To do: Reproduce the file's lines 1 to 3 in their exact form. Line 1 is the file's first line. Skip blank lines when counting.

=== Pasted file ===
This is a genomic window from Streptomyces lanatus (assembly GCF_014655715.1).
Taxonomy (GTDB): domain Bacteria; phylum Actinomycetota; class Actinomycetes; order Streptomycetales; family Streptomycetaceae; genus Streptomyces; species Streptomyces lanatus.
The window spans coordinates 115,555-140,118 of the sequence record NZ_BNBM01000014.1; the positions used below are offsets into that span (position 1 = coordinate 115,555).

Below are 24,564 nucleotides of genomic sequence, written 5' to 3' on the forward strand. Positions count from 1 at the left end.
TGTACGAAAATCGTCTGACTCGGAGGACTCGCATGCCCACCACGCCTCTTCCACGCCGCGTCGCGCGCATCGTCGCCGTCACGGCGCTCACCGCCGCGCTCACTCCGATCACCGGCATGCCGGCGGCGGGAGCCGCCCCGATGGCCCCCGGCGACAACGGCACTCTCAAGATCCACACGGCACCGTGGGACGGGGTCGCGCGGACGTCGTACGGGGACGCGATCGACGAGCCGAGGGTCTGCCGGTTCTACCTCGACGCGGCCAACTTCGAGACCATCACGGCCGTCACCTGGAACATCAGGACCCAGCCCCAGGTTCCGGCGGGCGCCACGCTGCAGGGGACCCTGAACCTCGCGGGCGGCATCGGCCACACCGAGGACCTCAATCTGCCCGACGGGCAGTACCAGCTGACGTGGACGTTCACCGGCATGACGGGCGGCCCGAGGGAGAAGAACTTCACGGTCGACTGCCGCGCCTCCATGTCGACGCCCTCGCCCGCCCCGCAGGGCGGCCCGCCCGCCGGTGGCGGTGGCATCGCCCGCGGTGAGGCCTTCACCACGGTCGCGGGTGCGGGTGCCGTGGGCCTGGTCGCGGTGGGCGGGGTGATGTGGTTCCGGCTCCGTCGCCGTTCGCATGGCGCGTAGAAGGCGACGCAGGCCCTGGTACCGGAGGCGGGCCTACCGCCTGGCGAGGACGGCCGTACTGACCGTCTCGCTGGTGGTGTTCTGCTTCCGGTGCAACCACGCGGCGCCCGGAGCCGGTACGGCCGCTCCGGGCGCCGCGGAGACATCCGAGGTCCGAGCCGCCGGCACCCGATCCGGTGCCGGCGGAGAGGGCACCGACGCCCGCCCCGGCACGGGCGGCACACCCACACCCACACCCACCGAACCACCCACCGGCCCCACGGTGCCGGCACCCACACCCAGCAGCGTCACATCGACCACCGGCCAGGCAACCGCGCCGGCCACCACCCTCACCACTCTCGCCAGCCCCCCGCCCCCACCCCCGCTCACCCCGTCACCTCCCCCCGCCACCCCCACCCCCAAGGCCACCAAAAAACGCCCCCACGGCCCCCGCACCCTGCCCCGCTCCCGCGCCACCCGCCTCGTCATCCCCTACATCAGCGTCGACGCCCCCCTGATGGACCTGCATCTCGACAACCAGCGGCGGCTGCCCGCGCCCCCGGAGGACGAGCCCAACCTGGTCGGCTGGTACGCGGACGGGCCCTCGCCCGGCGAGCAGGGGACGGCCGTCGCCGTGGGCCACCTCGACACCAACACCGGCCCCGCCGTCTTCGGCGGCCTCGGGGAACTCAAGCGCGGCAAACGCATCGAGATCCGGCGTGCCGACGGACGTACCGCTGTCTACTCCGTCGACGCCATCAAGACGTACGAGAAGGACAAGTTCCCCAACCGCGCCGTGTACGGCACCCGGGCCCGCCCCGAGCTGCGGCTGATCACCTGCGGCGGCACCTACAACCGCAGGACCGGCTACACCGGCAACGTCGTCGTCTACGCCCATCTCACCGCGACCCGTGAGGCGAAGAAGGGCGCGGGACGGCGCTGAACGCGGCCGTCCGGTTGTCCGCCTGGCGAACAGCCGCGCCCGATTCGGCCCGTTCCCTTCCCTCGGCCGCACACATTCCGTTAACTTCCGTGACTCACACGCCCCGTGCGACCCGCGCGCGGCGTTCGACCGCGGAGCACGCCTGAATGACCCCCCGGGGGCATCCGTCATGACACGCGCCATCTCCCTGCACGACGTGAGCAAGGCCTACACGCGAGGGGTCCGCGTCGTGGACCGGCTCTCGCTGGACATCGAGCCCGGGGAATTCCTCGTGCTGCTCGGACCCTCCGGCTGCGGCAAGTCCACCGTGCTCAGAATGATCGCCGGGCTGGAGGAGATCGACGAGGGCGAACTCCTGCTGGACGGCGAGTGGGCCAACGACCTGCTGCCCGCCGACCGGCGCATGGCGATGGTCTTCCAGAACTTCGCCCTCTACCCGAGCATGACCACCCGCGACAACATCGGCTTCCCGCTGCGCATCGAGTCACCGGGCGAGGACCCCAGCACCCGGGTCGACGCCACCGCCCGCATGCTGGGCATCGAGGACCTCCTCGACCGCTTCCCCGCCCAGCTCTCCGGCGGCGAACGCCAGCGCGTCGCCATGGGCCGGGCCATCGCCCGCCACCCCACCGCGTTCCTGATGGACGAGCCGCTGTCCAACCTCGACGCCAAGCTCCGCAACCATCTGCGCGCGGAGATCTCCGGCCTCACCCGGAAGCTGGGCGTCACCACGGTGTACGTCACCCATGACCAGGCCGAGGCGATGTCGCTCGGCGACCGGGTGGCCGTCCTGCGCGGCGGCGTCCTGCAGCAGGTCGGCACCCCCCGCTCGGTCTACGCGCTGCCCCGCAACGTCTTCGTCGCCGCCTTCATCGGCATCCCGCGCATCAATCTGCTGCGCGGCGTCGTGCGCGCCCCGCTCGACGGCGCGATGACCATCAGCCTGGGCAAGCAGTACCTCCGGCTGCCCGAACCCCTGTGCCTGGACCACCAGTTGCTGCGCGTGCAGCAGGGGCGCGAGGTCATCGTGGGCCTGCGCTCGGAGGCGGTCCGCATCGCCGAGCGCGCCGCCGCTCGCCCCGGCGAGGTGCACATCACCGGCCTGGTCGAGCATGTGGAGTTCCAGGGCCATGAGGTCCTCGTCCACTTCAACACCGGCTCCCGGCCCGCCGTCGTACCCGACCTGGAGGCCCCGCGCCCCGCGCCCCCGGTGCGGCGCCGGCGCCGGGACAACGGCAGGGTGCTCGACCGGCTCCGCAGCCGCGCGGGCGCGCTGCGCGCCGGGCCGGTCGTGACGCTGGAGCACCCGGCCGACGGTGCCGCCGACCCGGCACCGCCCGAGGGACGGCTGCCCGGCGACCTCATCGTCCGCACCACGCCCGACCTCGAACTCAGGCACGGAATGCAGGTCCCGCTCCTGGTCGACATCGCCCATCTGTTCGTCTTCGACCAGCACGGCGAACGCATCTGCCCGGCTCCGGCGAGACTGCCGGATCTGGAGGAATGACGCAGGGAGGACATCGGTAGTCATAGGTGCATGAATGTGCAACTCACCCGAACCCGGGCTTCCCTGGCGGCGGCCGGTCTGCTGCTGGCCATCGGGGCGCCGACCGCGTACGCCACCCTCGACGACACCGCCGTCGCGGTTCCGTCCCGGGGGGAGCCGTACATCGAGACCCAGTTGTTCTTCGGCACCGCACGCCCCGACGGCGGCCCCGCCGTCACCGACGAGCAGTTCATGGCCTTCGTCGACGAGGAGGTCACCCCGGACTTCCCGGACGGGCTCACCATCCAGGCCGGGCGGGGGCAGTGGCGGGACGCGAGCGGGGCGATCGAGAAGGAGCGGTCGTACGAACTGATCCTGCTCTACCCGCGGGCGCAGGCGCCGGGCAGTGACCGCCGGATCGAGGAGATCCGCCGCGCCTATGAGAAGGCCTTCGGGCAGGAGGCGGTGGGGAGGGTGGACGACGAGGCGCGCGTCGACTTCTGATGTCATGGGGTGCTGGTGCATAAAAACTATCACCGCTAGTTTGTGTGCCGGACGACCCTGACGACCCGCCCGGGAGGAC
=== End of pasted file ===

This is a genomic window from Streptomyces lanatus (assembly GCF_014655715.1).
Taxonomy (GTDB): domain Bacteria; phylum Actinomycetota; class Actinomycetes; order Streptomycetales; family Streptomycetaceae; genus Streptomyces; species Streptomyces lanatus.
The window spans coordinates 115,555-140,118 of the sequence record NZ_BNBM01000014.1; the positions used below are offsets into that span (position 1 = coordinate 115,555).